Utah bans gender-affirming surgery for young trans people | Utah

Utah’s Republican governor on Saturday signed a bill that bans young people who are transgender from receiving gender-affirming healthcare as other states consider similar legislation.

The governor, Spencer Cox, who had not taken a public position on the transgender care measure, signed it a day after the state legislature sent it to his desk. Utah’s measure prohibits transgender surgery for young people and disallows hormone treatments for minors who have not yet been diagnosed with gender dysphoria.

Republicans controlling Utah’s legislature made the ban a priority and weighed a first draft of the measure less than two days after the state’s lawmakers opened this year’s legislative session on 17 January.

Cox’s signing of the bill comes as lawmakers in at least 18 states consider similar legislation taking aim at young transgender people’s healthcare.

In a statement, Cox said that he based his decision to sign the bill on a belief that the safest thing to do was halt “these permanent and life-altering treatments for new patients until more and better research can help determine the long-term consequences”.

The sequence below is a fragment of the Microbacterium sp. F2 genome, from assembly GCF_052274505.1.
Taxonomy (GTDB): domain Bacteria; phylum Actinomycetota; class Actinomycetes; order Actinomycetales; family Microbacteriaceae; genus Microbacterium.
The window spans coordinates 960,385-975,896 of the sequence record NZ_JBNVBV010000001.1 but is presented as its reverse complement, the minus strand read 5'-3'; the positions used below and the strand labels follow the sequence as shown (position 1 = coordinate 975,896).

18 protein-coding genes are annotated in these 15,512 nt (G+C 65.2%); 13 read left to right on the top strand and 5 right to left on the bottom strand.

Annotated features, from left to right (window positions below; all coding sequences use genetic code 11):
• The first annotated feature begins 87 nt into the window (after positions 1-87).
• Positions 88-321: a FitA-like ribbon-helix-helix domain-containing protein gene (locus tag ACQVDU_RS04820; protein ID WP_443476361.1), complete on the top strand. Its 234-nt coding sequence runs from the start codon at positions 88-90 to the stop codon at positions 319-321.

He added: “While we understand our words will be of little comfort to those who disagree with us, we sincerely hope that we can treat our transgender families with more love and respect as we work to better understand the science and consequences behind these procedures.”

Utah’s chapter of the American Civil Liberties Union stood among the organizations who had urged Cox to veto the bill, admonishing him in a letter about “the damaging and potentially catastrophic effects this law will have on people’s lives and medical care and the grave violations of people’s constitutional rights it will cause”.

The ACLU’s letter continued: “By cutting off medical treatment supported by every major medical association in the United States, the bill compromises the health and wellbeing of adolescents with gender dysphoria.

“It ties the hands of doctors and parents by restricting access to the only evidence-based treatment available for this serious medical condition and impedes their ability to fulfill their professional obligations.”

Sponsoring the bill Cox signed was a Republican state senator named Mike Kennedy, who works as a family doctor and has argued that it is right for the government to oversee healthcare policies pertaining to gender and young people.

The Associated Press contributed reporting

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